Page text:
Petitioners: 2nd Emmanuel school rewards ethnic seperation

“If the Slonim Hassidim open a school of their own, one subgroup after another will ask for their own school.”

By DAN IZENBERG
September 3, 2010 04:09
4 minute read.
Demo in support of jailed fathers

311_Emmanuel demo. (photo credit: Ariel Jerozolimski)

The petitioners against the segregated girls’ primary school in Emmanuel told the High Court of Justice on Thursday that the Education Ministry’s decision to establish a separate school for the “Hassidic stream” only served to increase the fragmentation of Israeli society and rewarded those who practiced discrimination.

Last week, the ministry informed the court that it had decided to approve a new school that would include rules and regulations in keeping with the practices of the Slonim Hassidim who live in the settlement.

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The petition, which was filed by Yoav Lalom and the Noar Kahalacha organization, charged that the Hassidim, who until now had been enrolled in the same school with the Sephardi girls, had refused to study with them and had set up their own separate school within the same building.

The court agreed with the petitioners and ordered the hassidic families to remove all signs of a separate school and ethnic discrimination.

Instead, the hassidic families withdrew their daughters from the school and established a pirate institution.

The court found the Hassidim and the Independent Education Center, a state institution that administers the school, in contempt of court.

In the final week of the previous school year, the hassidic parents agreed to send their children back to the school to attend three study days together with the other students, where all would attend lectures by rabbis on Jewish unity.



The solution, however, was only temporary. The question remained. How would the dispute between the hassidic parents and the court be resolved? The state’s solution was to grant a permit for a new school in Emmanuel meant to serve the requirements of the Slonim community.

Before deciding whether the solution was satisfactory and that, therefore, the contempt of court order would be lifted, the High Court asked the other parties to submit their opinions on the proposal.

Attorney Aviad Hacohen, representing the petitioners, wrote that the Education Ministry was not obliged to “grant a permit to every school that does not belong to the official school system or the unofficial but recognized system in every situation.

Even if it wants to, it must first give thought to which schools to approve and on what terms.”

Hacohen reminded the court that in May 2009, when the Slonim Hassidim first asked for permission to open separate school, “the [ministry’s] director-general and his assistants... said unequivocally that it was out of the question to open such a school given the small number of children who want to study in it.”

The director-general, Shimshon Shoshani, added that “if the Slonim Hassidim open a school of their own, one subgroup after another will ask for their own school.”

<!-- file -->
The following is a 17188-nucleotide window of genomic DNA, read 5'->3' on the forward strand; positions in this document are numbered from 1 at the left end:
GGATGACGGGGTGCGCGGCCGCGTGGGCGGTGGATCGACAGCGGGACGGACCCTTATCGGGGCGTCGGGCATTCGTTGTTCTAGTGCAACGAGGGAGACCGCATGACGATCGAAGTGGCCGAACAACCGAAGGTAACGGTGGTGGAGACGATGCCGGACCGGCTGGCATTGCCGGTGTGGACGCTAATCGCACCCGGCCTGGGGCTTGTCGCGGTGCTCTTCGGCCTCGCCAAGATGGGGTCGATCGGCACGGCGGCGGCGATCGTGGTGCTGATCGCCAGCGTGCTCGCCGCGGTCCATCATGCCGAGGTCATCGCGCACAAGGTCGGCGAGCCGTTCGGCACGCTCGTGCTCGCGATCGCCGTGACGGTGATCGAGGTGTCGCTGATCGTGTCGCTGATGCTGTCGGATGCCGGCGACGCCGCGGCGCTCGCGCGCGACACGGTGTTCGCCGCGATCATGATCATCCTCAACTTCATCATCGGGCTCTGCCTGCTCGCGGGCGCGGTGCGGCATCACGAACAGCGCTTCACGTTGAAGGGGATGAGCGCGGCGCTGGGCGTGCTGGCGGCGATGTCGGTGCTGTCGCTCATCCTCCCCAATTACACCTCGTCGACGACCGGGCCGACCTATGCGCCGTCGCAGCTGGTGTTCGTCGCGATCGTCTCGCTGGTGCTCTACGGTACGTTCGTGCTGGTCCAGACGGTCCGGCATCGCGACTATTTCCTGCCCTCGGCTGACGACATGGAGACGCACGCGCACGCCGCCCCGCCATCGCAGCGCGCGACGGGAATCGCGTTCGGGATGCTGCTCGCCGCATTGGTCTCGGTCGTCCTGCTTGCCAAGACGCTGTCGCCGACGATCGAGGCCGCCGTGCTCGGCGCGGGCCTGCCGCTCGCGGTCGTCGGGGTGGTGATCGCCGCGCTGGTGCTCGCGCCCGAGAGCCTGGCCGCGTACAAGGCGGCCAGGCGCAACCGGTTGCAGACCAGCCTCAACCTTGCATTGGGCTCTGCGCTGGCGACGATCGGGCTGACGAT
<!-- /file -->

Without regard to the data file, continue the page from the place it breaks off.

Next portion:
In its statement to the court, the Education Ministry did not explain its reasons for permitting the opening of a new school contrary to a policy going back many years, Hacohen charged.

Hacohen also wrote that the ministry will not consider opening a new school unless at least three consecutive grades have a minimum of 22 children in the classroom. The new hassidic school does not have even one classroom like that, he said.

The decision to establish a school for the Slonim Hassidim “emptied the High Court’s ruling against ethnic discrimination of all meaning.

Permission to open a new school in Emmanuel grants the stamp of kashrut, if not an actual prize, to the trend toward ethnic separation, which is in violation of the law and a High Court warning,” Hacohen said.

In a statement issued on Thursday, the Education Ministry said that “the petitioners’ position reveals a tasteless and unexpected move to continue to prolong a conflict for which a balanced and fitting solution has already been found, a solution that was made in keeping with the High Court’s decision on the matter.”

The ministry added that it was surprised by the petition, because “during the many discussions held to find a solution, including in the courts, the petitioners announced that they would agree to the solution of establishing an “exempt” school for the hassidic girls.

The “exempt” stream of schools is comprised mainly of talmudei torah (haredi boys schools) that receive 55 percent of the normal state funding and are expected to teach 55% of the core curriculum.

The ministry added that the contention that there is no budget for the exempt institution “is contrary to the reality of the situation.”

The ministry said that the new institution was given a license after it was found to fit the necessary criteria, the same as is done for all other schools.

Ben Hartman contributed to this report.


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